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C O U R S E 
A Brief History of Humankind
Dr. Yuval Noah Harari, The Hebrew University of Jerusalem
C O U R S E   L E C T U R E 
How the Ability to Tell Stories Enabled Humans to Cooperate in Massive Groups
Notes taken on September 2, 2013 by Edward Tanguay
since large scale cooperation between sapiens is based on stories, the way that people cooperate and build their societies can be changed pretty quickly by changing the stories
1789 in France, in a short period of time, the people switched the story from the sovereign right of kings to the sovereign right of people
genetic evolution based on physical changes is very slow, cultural evolution based on changing stories is fast, a few years is sufficient for fundamental changes in human life and abilities. Ever since Homo sapiens have developed sophisticated language and thus the ability to organize themselves in very large groups, they have accelerated their cultural evolution and thus outstripped all other human and animal species in ability to cooperate and accumulate power
archaic humans and animals experience changes based on changes in DNA, not on cultural changes
two species of chimpanzees
common chimpanzee
live in hierarchical groups headed by a male
also live in small groups of several dozen societies, headed by an alliance of females
DNA is not an autocrat, but behavior is effected by many other factors
macaque monkeys
researchers put sweet potatoes on beach out for them, but there was sand in them, but then one female monkey found out how to wash it in the water, then others imitated her, then sixty years after this on the island of Kushima, monkeys still wash their food.
usually learned skills like this are rare and minor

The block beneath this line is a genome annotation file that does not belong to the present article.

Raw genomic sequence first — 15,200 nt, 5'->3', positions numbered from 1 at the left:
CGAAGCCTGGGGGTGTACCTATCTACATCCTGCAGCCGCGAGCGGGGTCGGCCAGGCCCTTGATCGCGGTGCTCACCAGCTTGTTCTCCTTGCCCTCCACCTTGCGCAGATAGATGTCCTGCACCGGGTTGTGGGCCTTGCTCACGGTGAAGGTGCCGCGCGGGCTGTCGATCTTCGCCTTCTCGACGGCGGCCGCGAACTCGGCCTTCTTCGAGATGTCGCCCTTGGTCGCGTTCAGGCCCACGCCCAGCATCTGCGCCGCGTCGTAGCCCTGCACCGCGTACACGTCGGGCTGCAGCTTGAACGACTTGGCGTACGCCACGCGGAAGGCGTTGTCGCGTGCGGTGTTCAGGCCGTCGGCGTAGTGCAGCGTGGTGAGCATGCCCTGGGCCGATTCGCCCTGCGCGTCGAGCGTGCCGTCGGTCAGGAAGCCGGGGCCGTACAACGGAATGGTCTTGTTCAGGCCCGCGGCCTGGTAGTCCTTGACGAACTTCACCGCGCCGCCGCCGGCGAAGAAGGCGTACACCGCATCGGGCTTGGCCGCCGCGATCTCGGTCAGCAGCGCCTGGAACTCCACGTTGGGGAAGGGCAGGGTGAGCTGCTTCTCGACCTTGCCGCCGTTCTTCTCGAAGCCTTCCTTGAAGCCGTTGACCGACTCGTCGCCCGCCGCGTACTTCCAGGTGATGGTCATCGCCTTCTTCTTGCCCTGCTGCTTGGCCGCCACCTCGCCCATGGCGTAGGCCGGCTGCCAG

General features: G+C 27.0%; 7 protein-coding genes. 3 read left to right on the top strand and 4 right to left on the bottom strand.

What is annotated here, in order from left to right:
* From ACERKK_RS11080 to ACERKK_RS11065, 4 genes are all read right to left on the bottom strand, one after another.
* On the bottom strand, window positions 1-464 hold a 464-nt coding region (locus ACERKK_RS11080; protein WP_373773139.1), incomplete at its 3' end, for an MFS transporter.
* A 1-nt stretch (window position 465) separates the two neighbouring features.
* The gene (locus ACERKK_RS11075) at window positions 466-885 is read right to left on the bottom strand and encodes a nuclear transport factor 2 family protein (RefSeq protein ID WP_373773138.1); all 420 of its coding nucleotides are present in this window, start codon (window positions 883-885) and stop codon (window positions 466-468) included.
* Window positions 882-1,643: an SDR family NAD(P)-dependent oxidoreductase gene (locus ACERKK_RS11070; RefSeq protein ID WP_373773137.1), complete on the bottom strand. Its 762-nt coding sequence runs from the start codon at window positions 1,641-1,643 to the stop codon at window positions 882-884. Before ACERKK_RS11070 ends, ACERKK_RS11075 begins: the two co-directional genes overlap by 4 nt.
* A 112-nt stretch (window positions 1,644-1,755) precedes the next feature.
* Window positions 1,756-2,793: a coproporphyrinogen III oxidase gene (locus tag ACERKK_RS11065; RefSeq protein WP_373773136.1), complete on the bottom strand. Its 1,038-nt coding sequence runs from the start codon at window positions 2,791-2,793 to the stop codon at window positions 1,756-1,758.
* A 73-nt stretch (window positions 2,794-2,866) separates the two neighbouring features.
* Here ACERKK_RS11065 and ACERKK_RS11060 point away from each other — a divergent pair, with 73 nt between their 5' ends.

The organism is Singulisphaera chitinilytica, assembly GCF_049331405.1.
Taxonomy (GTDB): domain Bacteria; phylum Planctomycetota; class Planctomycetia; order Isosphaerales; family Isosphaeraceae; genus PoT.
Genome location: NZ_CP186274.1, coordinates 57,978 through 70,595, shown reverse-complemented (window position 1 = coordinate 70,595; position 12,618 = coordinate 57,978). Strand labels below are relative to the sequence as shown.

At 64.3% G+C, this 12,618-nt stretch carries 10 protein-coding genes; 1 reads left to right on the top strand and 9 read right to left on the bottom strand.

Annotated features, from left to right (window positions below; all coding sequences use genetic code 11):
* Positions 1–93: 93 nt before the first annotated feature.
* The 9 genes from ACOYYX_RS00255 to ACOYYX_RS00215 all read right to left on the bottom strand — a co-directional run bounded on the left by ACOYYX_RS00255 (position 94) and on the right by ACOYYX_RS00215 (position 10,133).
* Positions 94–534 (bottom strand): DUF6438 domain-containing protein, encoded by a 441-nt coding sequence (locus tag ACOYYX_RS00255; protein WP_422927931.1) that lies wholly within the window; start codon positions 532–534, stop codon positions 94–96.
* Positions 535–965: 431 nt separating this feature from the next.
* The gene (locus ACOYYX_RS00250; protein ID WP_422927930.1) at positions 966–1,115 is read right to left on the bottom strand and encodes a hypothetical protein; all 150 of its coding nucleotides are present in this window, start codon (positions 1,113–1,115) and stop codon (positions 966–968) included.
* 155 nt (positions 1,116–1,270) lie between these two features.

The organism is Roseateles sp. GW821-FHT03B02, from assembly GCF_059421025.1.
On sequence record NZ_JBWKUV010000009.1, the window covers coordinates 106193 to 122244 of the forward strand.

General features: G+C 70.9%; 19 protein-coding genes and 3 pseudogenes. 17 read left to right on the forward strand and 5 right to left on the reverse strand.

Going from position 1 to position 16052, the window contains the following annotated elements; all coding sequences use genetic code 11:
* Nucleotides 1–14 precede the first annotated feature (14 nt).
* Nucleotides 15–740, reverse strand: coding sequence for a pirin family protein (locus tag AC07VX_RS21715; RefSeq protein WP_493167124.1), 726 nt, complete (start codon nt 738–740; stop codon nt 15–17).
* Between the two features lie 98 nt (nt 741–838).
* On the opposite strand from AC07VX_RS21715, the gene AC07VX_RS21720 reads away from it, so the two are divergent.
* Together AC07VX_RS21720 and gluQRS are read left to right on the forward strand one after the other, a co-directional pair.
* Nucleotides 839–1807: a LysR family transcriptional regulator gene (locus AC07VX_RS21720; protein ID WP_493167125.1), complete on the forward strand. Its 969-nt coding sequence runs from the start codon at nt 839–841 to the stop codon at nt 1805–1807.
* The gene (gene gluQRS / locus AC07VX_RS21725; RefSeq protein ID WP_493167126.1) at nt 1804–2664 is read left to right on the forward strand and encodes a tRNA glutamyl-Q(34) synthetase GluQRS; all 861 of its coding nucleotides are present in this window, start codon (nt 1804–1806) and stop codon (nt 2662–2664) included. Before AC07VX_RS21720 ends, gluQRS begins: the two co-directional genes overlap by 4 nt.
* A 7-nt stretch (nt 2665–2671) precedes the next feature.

chimpanzees cannot gather together and declare that the office of alpha male is abolished, their behavior is for the most part hard-wired in their DNA
Homo erectus
society and tools remained exactly the same for 1.5 million years of their known existence
childless elites
Popes, Buddhists
this goes against what usually occurs in evolution which is strong leaders passing relatively more genes to offspring, e.g. with an alpha male in a tribe
Popes and Buddhists didn't pass on genes, but ideas, stories which were then repeatedly told and passed on again
example: woman born in Berlin, Germany in 1900
lived under the Hohenzollern Dynasty, the Weimar Republic, the Third Reich, Communist East Germany, then Reunified Germany, five completely different societal structures in which she, or at least they, believed.
the ability to believe in stories as a group was an advantage over other human species
a group of Neanderthals would generally be able to beat a group of Homo sapiens in a brawl since they were generally larger and stronger, but if a conflict erupted between hundreds of Neanderthals and hundreds of Sapiens, then Neanderthals would be at a disadvantage since they could not cooperate in large numbers with hundreds of strangers.
Archeologists excavating Neanderthal sites have never found any evidence of trade, however sites of Sapiens from 30,000-40,000 years ago, there is evidence of trade with other bands, e.g. sea shells in the middle of the Europe, most likely used for trade.
if Sapiens were trading goods, they probably were also trading knowledge
Sapiens could hunt in very large bands, e.g. evidence of large herds of animals being trapped
Neanderthals could only hunt in small bands
and for similar reasons, 100 Sapiens were no match for five Neanderthals
even if Sapiens lost a conflict, they would be flexible to reinvent another stratagem for the next conflict
fictive language opened the way to the rapid innovation of social behavior
the ability to produce fictive language is also the dividing line between biology and history
up until the appearance of fictive language, you could explain the behavior of human beings much as you can explain the behavior of other animals, after that, we called the practice of explaining human behavior: history.
you have to take into account ideas, stories, religions to explain human behavior, and in so doing, biology turns into history
we have to construct historical narratives and not just biological models
e.g. how can you explain why the French Revolution happened
you have to approach this at the level of the stories that people invent and believe
what is true of the French Revolution is already true of events 40,000 and 50,000 years ago
the people who carved the Lion man of the Hohlenstein Stadel, the people who drove the Neanderthals to extinction, the people who settled Australia, already thought and felt like us and were as creative and innovative as us
Learned in this morning's History of Humanity class: "Fictive language opened the way to the rapid innovation of social behavior. Once social behavior is governed by stories, you can change it very quickly by changing the story."